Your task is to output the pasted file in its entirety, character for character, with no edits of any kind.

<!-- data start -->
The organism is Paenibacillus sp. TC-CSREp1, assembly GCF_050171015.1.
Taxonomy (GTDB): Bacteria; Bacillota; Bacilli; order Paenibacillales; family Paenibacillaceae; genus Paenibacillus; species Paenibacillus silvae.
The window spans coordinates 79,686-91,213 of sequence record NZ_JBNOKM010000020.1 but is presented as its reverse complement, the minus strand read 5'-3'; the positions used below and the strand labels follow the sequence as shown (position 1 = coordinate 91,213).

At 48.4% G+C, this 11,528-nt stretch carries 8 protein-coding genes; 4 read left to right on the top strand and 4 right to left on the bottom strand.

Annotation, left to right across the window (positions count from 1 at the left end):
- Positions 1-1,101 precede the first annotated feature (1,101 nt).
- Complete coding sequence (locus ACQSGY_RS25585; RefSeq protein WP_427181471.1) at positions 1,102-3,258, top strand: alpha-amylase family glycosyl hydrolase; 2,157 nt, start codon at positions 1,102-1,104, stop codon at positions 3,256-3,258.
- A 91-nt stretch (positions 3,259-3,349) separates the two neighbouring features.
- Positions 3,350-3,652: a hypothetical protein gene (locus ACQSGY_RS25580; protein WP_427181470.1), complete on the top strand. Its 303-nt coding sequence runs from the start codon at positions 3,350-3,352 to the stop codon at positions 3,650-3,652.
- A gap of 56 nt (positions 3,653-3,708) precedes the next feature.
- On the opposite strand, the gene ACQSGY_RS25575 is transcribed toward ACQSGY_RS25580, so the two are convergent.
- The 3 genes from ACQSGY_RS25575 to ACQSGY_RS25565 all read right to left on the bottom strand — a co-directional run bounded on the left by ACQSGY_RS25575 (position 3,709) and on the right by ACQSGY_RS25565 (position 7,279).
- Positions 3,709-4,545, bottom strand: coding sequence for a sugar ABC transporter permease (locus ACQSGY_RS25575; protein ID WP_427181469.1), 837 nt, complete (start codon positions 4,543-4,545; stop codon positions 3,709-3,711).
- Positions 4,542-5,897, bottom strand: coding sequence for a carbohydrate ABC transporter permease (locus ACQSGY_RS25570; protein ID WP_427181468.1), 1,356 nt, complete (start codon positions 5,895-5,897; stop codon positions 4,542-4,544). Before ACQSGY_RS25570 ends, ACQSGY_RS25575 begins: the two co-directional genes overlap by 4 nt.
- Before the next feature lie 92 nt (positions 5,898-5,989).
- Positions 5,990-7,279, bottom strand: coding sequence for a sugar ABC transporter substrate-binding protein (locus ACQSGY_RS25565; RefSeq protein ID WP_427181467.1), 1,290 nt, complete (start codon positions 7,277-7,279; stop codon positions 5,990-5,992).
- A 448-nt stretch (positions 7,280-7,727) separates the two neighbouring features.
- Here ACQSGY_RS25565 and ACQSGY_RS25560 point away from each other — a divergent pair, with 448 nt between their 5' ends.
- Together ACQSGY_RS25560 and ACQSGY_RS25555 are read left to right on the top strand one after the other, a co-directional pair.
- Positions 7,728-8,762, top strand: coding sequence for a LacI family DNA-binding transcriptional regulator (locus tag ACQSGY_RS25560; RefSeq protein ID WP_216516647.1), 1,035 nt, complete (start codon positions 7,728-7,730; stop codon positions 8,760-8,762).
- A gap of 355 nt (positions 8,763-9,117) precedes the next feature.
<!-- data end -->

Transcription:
The organism is Paenibacillus sp. TC-CSREp1, assembly GCF_050171015.1.
Taxonomy (GTDB): Bacteria; Bacillota; Bacilli; order Paenibacillales; family Paenibacillaceae; genus Paenibacillus; species Paenibacillus silvae.
The window spans coordinates 79,686-91,213 of sequence record NZ_JBNOKM010000020.1 but is presented as its reverse complement, the minus strand read 5'-3'; the positions used below and the strand labels follow the sequence as shown (position 1 = coordinate 91,213).

At 48.4% G+C, this 11,528-nt stretch carries 8 protein-coding genes; 4 read left to right on the top strand and 4 right to left on the bottom strand.

Annotation, left to right across the window (positions count from 1 at the left end):
- Positions 1-1,101 precede the first annotated feature (1,101 nt).
- Complete coding sequence (locus ACQSGY_RS25585; RefSeq protein WP_427181471.1) at positions 1,102-3,258, top strand: alpha-amylase family glycosyl hydrolase; 2,157 nt, start codon at positions 1,102-1,104, stop codon at positions 3,256-3,258.
- A 91-nt stretch (positions 3,259-3,349) separates the two neighbouring features.
- Positions 3,350-3,652: a hypothetical protein gene (locus ACQSGY_RS25580; protein WP_427181470.1), complete on the top strand. Its 303-nt coding sequence runs from the start codon at positions 3,350-3,352 to the stop codon at positions 3,650-3,652.
- A gap of 56 nt (positions 3,653-3,708) precedes the next feature.
- On the opposite strand, the gene ACQSGY_RS25575 is transcribed toward ACQSGY_RS25580, so the two are convergent.
- The 3 genes from ACQSGY_RS25575 to ACQSGY_RS25565 all read right to left on the bottom strand — a co-directional run bounded on the left by ACQSGY_RS25575 (position 3,709) and on the right by ACQSGY_RS25565 (position 7,279).
- Positions 3,709-4,545, bottom strand: coding sequence for a sugar ABC transporter permease (locus ACQSGY_RS25575; protein ID WP_427181469.1), 837 nt, complete (start codon positions 4,543-4,545; stop codon positions 3,709-3,711).
- Positions 4,542-5,897, bottom strand: coding sequence for a carbohydrate ABC transporter permease (locus ACQSGY_RS25570; protein ID WP_427181468.1), 1,356 nt, complete (start codon positions 5,895-5,897; stop codon positions 4,542-4,544). Before ACQSGY_RS25570 ends, ACQSGY_RS25575 begins: the two co-directional genes overlap by 4 nt.
- Before the next feature lie 92 nt (positions 5,898-5,989).
- Positions 5,990-7,279, bottom strand: coding sequence for a sugar ABC transporter substrate-binding protein (locus ACQSGY_RS25565; RefSeq protein ID WP_427181467.1), 1,290 nt, complete (start codon positions 7,277-7,279; stop codon positions 5,990-5,992).
- A 448-nt stretch (positions 7,280-7,727) separates the two neighbouring features.
- Here ACQSGY_RS25565 and ACQSGY_RS25560 point away from each other — a divergent pair, with 448 nt between their 5' ends.
- Together ACQSGY_RS25560 and ACQSGY_RS25555 are read left to right on the top strand one after the other, a co-directional pair.
- Positions 7,728-8,762, top strand: coding sequence for a LacI family DNA-binding transcriptional regulator (locus tag ACQSGY_RS25560; RefSeq protein ID WP_216516647.1), 1,035 nt, complete (start codon positions 7,728-7,730; stop codon positions 8,760-8,762).
- A gap of 355 nt (positions 8,763-9,117) precedes the next feature.